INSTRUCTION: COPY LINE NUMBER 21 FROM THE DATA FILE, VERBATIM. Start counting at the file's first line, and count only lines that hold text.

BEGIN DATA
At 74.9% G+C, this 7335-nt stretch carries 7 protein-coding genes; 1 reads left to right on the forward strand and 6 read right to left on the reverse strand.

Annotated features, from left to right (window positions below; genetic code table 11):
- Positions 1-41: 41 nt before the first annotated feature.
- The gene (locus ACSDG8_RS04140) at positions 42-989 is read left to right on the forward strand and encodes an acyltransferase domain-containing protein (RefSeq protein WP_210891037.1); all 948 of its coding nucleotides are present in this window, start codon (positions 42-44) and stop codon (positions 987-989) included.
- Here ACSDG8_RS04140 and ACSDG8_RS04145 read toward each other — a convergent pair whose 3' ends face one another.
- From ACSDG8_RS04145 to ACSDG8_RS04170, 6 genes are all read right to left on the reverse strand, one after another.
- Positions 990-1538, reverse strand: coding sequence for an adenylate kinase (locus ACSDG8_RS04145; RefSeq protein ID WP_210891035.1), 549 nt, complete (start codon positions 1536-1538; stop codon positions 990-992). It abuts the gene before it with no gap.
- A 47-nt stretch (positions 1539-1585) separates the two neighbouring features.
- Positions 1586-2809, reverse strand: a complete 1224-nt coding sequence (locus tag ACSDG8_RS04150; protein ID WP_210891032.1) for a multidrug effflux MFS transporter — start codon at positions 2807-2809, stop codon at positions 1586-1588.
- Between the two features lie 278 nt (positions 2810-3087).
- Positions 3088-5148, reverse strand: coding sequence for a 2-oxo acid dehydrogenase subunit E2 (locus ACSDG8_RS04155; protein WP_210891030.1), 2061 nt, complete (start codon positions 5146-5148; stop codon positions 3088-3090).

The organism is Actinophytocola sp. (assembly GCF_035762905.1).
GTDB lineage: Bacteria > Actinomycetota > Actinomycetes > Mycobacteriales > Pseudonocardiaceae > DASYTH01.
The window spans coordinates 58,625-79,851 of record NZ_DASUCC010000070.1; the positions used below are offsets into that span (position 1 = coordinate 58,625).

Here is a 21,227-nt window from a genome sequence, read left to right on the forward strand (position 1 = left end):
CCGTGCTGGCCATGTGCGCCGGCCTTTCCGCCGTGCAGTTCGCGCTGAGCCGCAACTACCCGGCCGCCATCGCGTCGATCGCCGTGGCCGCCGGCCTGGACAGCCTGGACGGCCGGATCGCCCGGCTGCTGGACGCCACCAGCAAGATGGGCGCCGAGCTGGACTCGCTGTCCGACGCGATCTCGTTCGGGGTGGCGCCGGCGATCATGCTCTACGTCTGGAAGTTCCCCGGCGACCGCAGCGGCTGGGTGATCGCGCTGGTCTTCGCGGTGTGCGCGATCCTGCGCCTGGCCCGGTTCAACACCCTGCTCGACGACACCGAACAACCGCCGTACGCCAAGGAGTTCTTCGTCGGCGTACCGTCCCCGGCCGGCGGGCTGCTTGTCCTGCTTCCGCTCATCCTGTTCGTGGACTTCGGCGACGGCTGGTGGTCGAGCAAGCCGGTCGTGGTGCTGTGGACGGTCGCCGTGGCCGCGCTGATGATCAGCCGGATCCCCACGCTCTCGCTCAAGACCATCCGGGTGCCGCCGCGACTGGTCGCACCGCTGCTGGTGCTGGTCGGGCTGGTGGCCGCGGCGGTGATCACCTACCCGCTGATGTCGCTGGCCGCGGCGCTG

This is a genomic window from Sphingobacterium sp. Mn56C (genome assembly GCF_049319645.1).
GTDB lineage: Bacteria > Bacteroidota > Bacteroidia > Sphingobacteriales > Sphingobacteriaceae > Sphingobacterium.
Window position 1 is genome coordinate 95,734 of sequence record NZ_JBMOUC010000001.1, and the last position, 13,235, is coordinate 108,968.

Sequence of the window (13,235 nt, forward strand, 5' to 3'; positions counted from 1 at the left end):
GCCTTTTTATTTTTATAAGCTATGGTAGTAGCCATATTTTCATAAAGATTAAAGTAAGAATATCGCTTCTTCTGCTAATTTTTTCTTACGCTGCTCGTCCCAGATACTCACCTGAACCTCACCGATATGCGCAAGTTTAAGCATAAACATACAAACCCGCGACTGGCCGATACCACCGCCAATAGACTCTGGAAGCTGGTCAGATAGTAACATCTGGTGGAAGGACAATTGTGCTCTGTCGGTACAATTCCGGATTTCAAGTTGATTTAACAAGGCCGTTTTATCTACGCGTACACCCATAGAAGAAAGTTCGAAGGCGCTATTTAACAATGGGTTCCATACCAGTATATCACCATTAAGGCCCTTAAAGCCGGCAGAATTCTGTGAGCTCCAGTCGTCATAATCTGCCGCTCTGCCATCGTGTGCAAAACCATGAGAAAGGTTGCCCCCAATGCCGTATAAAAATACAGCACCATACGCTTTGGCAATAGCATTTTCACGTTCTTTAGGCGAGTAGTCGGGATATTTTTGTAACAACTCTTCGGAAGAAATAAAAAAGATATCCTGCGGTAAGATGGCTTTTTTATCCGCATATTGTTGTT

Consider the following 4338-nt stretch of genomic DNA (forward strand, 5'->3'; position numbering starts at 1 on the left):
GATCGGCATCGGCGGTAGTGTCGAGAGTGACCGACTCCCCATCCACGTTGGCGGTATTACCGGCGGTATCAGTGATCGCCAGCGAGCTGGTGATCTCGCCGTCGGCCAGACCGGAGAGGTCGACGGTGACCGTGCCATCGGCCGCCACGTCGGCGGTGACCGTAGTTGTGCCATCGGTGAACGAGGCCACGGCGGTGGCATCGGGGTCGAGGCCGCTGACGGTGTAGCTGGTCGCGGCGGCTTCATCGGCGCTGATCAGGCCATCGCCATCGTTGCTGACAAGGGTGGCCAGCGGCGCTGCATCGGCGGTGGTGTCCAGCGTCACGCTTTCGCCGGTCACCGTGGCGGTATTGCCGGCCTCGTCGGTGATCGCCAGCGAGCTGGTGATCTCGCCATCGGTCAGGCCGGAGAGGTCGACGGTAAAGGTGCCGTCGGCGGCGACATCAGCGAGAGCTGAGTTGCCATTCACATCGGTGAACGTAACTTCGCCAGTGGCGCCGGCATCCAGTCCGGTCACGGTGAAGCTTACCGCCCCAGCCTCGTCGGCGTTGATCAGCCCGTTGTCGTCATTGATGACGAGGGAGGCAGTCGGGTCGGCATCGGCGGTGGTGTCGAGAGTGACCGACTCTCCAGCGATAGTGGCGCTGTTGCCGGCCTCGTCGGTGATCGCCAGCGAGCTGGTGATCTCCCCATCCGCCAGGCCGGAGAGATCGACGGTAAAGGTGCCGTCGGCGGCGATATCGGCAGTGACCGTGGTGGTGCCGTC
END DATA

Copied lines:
GCCTTTTTATTTTTATAAGCTATGGTAGTAGCCATATTTTCATAAAGATTAAAGTAAGAATATCGCTTCTTCTGCTAATTTTTTCTTACGCTGCTCGTCCCAGATACTCACCTGAACCTCACCGATATGCGCAAGTTTAAGCATAAACATACAAACCCGCGACTGGCCGATACCACCGCCAATAGACTCTGGAAGCTGGTCAGATAGTAACATCTGGTGGAAGGACAATTGTGCTCTGTCGGTACAATTCCGGATTTCAAGTTGATTTAACAAGGCCGTTTTATCTACGCGTACACCCATAGAAGAAAGTTCGAAGGCGCTATTTAACAATGGGTTCCATACCAGTATATCACCATTAAGGCCCTTAAAGCCGGCAGAATTCTGTGAGCTCCAGTCGTCATAATCTGCCGCTCTGCCATCGTGTGCAAAACCATGAGAAAGGTTGCCCCCAATGCCGTATAAAAATACAGCACCATACGCTTTGGCAATAGCATTTTCACGTTCTTTAGGCGAGTAGTCGGGATATTTTTGTAACAACTCTTCGGAAGAAATAAAAAAGATATCCTGCGGTAAGATGGCTTTTTTATCCGCATATTGTTGTT